Isaiah and Luther both knew that our hope is not to be found merely in reforming outward habits, in dropping external bad habits for externally better habits. That's important, but we need reform of the heart. Our hope involves binding ourselves to accountability to another kingdom, the world of the heavenly Zion, the kingdom of the Branch of the LORD – Jesus Christ. While the world – and the worldly even in compromised churches – disdain Christ and his faithful ones as “a dried-up tree trunk”, Luther recognized with Isaiah that “they are not regarded as such before God”, for “the kingdom of Christ is now glorious in the spirit”. Only this Branch, restoring the intimacy of God's protection of the Israelites in their exodus, can give protection. Luther commented:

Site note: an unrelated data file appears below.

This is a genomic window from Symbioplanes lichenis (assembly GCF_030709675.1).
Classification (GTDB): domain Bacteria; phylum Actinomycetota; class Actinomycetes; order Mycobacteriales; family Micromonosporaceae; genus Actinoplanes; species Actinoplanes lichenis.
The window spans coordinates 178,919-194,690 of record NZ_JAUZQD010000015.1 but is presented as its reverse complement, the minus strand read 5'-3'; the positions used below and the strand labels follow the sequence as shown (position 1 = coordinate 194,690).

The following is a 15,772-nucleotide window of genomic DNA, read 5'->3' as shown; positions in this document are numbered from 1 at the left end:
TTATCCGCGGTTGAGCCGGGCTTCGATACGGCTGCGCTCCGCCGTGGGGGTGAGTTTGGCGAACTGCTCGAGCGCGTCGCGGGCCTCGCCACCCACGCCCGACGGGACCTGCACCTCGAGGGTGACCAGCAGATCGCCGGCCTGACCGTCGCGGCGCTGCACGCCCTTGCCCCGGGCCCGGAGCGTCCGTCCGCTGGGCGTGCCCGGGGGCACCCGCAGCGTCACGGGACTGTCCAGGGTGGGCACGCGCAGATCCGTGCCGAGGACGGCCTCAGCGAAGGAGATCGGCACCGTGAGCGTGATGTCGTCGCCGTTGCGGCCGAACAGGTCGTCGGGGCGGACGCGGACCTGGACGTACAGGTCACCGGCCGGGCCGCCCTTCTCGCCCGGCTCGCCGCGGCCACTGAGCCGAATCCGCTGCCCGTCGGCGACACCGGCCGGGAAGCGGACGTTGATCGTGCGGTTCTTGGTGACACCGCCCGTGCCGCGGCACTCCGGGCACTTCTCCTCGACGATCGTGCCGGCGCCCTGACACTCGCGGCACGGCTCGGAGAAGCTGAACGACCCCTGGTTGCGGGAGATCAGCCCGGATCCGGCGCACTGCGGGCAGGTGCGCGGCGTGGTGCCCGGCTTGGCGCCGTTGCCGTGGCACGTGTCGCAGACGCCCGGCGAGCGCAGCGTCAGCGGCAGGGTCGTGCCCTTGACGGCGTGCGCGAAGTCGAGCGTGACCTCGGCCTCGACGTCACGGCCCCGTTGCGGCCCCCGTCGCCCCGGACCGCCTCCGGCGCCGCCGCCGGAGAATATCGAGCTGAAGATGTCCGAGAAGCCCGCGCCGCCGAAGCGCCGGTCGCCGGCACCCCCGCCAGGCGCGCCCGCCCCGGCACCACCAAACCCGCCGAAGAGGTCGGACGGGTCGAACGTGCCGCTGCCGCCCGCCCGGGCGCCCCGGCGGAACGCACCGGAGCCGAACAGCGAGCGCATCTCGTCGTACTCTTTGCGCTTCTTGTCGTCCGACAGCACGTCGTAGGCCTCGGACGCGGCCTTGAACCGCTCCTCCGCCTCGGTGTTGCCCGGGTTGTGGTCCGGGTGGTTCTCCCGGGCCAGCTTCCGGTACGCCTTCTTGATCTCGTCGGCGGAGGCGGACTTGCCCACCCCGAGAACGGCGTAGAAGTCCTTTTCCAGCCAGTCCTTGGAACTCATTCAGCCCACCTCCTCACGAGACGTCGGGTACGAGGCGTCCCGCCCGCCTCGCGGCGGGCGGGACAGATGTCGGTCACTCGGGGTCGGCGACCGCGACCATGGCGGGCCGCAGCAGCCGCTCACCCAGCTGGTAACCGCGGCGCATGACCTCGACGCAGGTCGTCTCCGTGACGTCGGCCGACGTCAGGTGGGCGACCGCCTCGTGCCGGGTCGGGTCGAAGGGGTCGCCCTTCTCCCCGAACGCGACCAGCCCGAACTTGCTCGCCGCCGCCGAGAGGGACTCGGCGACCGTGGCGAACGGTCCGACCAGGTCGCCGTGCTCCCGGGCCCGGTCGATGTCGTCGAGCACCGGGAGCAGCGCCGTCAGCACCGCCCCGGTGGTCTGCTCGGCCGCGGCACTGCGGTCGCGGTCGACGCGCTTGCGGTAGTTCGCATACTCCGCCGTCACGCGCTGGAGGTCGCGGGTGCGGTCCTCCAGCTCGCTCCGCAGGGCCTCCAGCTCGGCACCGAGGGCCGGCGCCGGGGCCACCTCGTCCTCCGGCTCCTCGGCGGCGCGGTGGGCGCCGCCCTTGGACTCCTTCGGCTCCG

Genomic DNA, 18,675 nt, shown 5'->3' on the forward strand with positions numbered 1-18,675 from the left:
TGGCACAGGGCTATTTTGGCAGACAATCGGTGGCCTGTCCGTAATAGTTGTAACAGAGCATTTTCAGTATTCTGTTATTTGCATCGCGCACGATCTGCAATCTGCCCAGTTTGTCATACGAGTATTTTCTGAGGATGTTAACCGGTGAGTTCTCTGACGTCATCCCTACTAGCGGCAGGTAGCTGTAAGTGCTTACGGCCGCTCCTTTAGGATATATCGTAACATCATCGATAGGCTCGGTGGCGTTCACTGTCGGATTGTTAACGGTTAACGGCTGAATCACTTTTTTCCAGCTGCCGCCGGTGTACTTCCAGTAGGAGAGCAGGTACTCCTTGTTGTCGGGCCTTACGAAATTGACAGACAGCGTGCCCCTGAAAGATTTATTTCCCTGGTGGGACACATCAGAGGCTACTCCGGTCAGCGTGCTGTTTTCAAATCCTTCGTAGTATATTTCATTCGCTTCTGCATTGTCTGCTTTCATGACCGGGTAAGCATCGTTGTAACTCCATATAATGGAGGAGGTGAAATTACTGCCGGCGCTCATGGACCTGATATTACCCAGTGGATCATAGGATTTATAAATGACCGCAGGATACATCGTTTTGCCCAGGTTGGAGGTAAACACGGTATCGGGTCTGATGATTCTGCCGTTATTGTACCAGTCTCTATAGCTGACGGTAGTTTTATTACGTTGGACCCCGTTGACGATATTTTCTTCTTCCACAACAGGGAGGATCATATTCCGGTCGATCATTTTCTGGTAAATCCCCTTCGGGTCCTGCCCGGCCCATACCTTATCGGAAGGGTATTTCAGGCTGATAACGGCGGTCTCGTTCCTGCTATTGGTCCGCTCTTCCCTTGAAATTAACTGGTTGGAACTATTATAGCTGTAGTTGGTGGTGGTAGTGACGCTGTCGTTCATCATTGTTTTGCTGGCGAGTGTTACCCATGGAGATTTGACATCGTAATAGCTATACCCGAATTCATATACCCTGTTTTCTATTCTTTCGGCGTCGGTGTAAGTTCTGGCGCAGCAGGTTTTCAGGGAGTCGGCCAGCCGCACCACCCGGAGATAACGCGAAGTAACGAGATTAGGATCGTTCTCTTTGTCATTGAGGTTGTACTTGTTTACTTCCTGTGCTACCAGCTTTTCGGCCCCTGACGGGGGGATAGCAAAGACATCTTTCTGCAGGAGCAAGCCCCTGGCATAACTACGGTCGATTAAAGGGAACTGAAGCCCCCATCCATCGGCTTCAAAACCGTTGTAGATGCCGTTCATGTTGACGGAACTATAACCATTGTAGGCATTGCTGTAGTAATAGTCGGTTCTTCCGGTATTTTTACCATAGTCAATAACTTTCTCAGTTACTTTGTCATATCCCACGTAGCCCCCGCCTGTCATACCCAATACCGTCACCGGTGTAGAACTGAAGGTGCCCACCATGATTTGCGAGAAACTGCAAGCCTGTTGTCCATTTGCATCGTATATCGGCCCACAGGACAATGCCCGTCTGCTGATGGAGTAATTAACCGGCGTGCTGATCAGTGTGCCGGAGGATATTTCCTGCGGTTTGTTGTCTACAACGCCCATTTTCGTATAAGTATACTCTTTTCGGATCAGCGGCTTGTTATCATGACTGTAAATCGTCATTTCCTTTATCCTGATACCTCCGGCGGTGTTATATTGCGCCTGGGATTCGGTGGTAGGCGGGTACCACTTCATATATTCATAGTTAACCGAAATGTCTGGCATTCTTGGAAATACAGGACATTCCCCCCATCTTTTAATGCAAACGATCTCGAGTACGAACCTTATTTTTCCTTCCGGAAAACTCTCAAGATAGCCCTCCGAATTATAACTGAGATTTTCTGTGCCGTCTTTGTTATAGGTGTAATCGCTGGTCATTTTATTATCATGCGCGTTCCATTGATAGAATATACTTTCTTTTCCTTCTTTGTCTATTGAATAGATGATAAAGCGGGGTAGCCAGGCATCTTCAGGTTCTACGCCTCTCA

The Christian has no other cover than Christ; he does not rely on the arm of flesh, for there is no salvation in man, nor on good works, for they are not good in the presence of God. The Christian should teach and act in such a way that he may dare to stand in the presence of God. But the faithful are supported by the Word alone. […] Faintheartedness is not made strong with hands but by the Word of God, which alone heartens and causes to stand. If you trust in men, you will have help neither from them nor from God, who forsakes those who forsake Him. For the Word of God is the exceedingly strong tower of Zion and the pavilion of God offering protection in prosperity and adversity.